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Author Topic: Dumb suspension question  (Read 1246 times)
Tikvah
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« on: December 18, 2013, 06:37:09 PM »

I have an MCI 102-A3, like all MCIs it has the airbag suspension.  Everyday when I step in and out of my coach it moves a little.   I can actually feel it rock when we walk across the floor.  Not much, but some.

So, the dumb question is this:  If there is no air in the bags (bus air has been on zero for a month) why does the bus move?  What is is sitting on? 

I just assumed that without air the thousands of pounds of bus would settle down to some kind of heavy metal support.  It can't possibly be 'sitting on air"... there isn't any.

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I couldn't repair my brakes, so I made my horn louder.
1989 MCI-102 A3
DD 6V92 Turbo, Alison
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Started in Cheboygan, Michigan (near the Mackinaw Bridge).  Now home is anywhere we park
Oregonconversion
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« Reply #1 on: December 18, 2013, 06:38:22 PM »

Good point. Never thought of it that way. My MC8 does too.
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John316
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« Reply #2 on: December 18, 2013, 06:41:43 PM »

It eventually settles down onto the frame stops. At that point it is basically sitting on your tires. You will still have movement because the tires are filled with air.
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MCI 1995 DL3. DD S60 with a Allison B500.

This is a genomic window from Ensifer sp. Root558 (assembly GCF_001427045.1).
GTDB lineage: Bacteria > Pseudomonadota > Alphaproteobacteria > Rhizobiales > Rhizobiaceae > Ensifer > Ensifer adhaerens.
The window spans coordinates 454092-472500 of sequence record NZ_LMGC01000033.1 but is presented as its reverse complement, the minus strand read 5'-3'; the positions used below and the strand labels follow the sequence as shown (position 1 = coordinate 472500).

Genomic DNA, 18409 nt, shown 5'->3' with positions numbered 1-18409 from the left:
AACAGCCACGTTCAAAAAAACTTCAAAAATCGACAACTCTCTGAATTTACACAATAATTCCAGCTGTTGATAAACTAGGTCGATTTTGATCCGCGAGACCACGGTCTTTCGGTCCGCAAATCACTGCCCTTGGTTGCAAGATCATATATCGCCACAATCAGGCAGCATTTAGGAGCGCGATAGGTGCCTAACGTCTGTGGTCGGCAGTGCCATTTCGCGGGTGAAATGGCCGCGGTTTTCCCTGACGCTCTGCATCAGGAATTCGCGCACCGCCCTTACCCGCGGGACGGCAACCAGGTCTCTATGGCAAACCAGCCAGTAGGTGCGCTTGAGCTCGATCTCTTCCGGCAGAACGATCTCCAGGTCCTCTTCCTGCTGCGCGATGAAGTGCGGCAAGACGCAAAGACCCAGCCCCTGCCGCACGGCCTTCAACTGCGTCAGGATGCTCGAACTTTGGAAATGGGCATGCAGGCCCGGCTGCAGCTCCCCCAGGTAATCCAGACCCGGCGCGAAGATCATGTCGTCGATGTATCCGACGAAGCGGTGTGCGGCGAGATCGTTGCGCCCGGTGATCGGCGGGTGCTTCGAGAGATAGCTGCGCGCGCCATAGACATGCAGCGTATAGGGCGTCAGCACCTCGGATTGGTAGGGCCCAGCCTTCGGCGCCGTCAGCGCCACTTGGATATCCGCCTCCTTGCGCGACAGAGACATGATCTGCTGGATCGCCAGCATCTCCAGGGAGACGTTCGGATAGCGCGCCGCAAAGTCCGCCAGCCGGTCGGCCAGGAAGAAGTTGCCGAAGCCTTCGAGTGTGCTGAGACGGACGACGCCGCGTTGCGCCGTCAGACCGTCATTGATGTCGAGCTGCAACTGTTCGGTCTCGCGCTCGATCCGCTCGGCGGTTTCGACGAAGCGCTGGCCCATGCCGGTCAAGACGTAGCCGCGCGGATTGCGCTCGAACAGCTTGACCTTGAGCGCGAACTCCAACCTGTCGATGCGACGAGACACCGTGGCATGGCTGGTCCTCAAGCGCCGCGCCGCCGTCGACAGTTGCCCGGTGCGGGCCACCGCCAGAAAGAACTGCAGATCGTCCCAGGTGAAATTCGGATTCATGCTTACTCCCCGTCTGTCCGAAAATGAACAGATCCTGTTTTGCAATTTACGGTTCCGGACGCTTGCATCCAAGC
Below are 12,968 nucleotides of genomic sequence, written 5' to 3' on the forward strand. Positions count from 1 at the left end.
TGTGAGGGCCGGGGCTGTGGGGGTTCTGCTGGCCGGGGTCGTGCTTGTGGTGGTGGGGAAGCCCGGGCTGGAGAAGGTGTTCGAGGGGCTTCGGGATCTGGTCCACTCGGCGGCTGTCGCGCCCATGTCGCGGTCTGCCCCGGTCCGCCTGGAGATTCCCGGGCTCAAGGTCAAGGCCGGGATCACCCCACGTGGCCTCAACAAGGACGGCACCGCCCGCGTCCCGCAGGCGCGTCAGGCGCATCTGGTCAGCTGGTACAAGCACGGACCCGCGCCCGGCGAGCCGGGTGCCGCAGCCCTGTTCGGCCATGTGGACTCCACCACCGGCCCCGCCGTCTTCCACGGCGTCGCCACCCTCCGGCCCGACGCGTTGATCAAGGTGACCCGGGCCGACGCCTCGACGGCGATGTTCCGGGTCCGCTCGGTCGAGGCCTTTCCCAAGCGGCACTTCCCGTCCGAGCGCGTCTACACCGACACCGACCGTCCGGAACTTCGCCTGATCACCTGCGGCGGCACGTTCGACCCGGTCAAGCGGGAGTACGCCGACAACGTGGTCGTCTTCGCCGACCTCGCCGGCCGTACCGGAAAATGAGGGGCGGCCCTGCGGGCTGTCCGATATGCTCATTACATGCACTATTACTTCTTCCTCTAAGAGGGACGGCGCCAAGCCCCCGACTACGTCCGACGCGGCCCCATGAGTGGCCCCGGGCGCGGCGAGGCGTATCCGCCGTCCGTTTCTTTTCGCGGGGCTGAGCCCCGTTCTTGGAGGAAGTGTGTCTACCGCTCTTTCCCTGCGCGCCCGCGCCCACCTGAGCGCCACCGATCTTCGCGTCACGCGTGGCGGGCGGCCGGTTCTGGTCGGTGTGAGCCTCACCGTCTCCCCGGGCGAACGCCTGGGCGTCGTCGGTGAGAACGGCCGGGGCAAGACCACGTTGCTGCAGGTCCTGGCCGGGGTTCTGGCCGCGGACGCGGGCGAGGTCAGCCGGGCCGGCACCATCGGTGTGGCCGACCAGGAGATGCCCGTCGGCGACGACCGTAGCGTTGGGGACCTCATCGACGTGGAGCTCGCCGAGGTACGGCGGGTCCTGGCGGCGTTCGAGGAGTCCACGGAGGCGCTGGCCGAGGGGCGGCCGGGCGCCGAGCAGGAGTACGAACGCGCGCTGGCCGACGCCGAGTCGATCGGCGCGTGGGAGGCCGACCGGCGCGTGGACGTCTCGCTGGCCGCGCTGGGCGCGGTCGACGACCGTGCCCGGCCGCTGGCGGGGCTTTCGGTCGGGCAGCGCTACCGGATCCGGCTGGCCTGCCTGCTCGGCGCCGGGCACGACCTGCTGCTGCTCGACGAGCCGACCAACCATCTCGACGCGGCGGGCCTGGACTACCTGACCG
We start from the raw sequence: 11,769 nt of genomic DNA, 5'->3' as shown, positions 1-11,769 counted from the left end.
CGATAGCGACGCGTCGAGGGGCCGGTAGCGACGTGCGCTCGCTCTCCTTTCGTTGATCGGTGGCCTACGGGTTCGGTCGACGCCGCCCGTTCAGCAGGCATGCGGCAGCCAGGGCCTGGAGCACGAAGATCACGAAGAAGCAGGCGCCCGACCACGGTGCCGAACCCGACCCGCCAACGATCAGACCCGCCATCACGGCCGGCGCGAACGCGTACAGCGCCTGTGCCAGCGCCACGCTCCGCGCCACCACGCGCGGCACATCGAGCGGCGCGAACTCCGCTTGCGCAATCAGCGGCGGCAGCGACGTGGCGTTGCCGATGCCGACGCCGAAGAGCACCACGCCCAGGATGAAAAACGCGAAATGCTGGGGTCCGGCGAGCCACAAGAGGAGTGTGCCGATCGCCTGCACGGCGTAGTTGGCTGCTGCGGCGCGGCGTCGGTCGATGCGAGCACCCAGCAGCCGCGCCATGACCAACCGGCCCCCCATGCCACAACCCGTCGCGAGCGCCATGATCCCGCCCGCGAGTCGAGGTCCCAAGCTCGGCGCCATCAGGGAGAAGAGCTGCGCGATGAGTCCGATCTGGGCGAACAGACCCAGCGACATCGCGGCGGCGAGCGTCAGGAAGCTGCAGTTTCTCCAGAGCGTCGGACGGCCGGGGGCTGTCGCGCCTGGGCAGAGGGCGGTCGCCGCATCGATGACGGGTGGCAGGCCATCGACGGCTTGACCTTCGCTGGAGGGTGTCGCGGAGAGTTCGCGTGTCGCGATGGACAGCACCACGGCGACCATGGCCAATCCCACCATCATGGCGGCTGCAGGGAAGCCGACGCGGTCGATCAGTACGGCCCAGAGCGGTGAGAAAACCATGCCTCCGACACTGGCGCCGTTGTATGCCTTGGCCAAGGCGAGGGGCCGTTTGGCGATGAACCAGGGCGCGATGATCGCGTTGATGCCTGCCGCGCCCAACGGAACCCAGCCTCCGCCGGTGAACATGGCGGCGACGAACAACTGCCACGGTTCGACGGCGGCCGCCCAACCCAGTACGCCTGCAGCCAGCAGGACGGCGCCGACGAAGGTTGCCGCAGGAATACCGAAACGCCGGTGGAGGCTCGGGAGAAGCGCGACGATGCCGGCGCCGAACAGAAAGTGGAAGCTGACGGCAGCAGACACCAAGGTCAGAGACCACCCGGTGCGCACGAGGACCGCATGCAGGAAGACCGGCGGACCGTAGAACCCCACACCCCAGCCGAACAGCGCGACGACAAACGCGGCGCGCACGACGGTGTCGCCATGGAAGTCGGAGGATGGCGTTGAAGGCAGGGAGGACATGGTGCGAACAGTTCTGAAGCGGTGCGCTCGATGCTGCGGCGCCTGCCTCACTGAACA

Tikvah
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« Reply #3 on: December 18, 2013, 06:44:26 PM »

hmmm, nice try John, but I can actually see the movement between the body and tires when Amy is moving around inside. 
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I couldn't repair my brakes, so I made my horn louder.
1989 MCI-102 A3
DD 6V92 Turbo, Alison
Tons of stuff to learn!
Started in Cheboygan, Michigan (near the Mackinaw Bridge).  Now home is anywhere we park
Seangie
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« Reply #4 on: December 18, 2013, 07:30:37 PM »

Dave,

There is more to the suspension then just airbags.  Not 100% sure but I'd be very surprised if you didn't have shocks on your bus.  There also needs to be some kind of suspension between the axle and the frame as well as the tire and the axle of the bus.  Air bags give you a cushion but they are not completely preventing the axle and tires from slamming into the body of the bus.  

If you have your maintenece book you should read through it.  Lots of good stuff (good reading when you can't sleep).

-Sean


www.herdofturtles.org
1984 Eagle Model 10S
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« Reply #5 on: December 18, 2013, 07:34:27 PM »

Dave, I should have said that is the way ours works. If I drain the rear air bags, for example, it sits on the frame stops.

Yours might be resting on the gas shocks?
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MCI 1995 DL3. DD S60 with a Allison B500.
Dave5Cs
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« Reply #6 on: December 18, 2013, 08:07:18 PM »

Dave shocks and rubber bump stops sit on flat metal pads between the airbag platforms at the axles. The rubber stops are about 2 inches high. Your Radius Rods also help support the bus. Put it all together with the air in the tires and you will have movement.
Dave
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chessie4905
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« Reply #7 on: December 19, 2013, 02:30:49 AM »

   Even when at zero, there can be air still in the airbags. That gage only tells of the pressure in the main air tank.
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TomC
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« Reply #8 on: December 19, 2013, 06:08:23 AM »